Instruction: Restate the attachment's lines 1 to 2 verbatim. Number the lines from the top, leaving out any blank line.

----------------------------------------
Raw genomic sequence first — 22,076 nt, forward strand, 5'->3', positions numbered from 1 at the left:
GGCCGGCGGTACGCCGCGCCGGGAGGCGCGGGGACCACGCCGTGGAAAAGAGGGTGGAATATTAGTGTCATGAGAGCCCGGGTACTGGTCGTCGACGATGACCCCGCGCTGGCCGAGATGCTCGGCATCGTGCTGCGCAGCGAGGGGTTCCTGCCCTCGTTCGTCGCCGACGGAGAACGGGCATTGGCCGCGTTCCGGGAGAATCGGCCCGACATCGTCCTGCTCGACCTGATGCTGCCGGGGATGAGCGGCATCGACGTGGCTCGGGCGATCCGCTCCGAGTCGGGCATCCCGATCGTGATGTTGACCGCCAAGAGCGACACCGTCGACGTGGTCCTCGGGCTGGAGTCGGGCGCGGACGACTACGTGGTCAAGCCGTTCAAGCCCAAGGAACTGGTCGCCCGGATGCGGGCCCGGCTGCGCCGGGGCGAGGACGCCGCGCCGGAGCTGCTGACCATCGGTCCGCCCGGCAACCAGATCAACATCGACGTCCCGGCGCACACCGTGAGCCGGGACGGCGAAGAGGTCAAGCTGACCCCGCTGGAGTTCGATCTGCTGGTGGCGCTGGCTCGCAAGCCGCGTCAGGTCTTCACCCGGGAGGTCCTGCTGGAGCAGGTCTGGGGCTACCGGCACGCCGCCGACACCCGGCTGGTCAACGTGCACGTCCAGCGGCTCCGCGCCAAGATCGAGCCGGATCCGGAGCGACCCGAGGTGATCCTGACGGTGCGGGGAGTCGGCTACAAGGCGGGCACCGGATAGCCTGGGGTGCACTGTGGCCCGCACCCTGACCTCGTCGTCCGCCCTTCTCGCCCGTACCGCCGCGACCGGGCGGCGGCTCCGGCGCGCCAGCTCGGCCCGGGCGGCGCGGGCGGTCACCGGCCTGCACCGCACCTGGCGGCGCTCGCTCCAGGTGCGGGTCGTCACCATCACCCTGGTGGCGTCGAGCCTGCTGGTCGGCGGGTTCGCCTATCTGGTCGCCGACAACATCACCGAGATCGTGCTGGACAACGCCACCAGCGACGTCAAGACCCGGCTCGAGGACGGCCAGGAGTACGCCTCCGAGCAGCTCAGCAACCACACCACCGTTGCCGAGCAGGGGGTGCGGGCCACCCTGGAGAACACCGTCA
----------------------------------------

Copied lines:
Raw genomic sequence first — 22,076 nt, forward strand, 5'->3', positions numbered from 1 at the left:
GGCCGGCGGTACGCCGCGCCGGGAGGCGCGGGGACCACGCCGTGGAAAAGAGGGTGGAATATTAGTGTCATGAGAGCCCGGGTACTGGTCGTCGACGATGACCCCGCGCTGGCCGAGATGCTCGGCATCGTGCTGCGCAGCGAGGGGTTCCTGCCCTCGTTCGTCGCCGACGGAGAACGGGCATTGGCCGCGTTCCGGGAGAATCGGCCCGACATCGTCCTGCTCGACCTGATGCTGCCGGGGATGAGCGGCATCGACGTGGCTCGGGCGATCCGCTCCGAGTCGGGCATCCCGATCGTGATGTTGACCGCCAAGAGCGACACCGTCGACGTGGTCCTCGGGCTGGAGTCGGGCGCGGACGACTACGTGGTCAAGCCGTTCAAGCCCAAGGAACTGGTCGCCCGGATGCGGGCCCGGCTGCGCCGGGGCGAGGACGCCGCGCCGGAGCTGCTGACCATCGGTCCGCCCGGCAACCAGATCAACATCGACGTCCCGGCGCACACCGTGAGCCGGGACGGCGAAGAGGTCAAGCTGACCCCGCTGGAGTTCGATCTGCTGGTGGCGCTGGCTCGCAAGCCGCGTCAGGTCTTCACCCGGGAGGTCCTGCTGGAGCAGGTCTGGGGCTACCGGCACGCCGCCGACACCCGGCTGGTCAACGTGCACGTCCAGCGGCTCCGCGCCAAGATCGAGCCGGATCCGGAGCGACCCGAGGTGATCCTGACGGTGCGGGGAGTCGGCTACAAGGCGGGCACCGGATAGCCTGGGGTGCACTGTGGCCCGCACCCTGACCTCGTCGTCCGCCCTTCTCGCCCGTACCGCCGCGACCGGGCGGCGGCTCCGGCGCGCCAGCTCGGCCCGGGCGGCGCGGGCGGTCACCGGCCTGCACCGCACCTGGCGGCGCTCGCTCCAGGTGCGGGTCGTCACCATCACCCTGGTGGCGTCGAGCCTGCTGGTCGGCGGGTTCGCCTATCTGGTCGCCGACAACATCACCGAGATCGTGCTGGACAACGCCACCAGCGACGTCAAGACCCGGCTCGAGGACGGCCAGGAGTACGCCTCCGAGCAGCTCAGCAACCACACCACCGTTGCCGAGCAGGGGGTGCGGGCCACCCTGGAGAACACCGTCA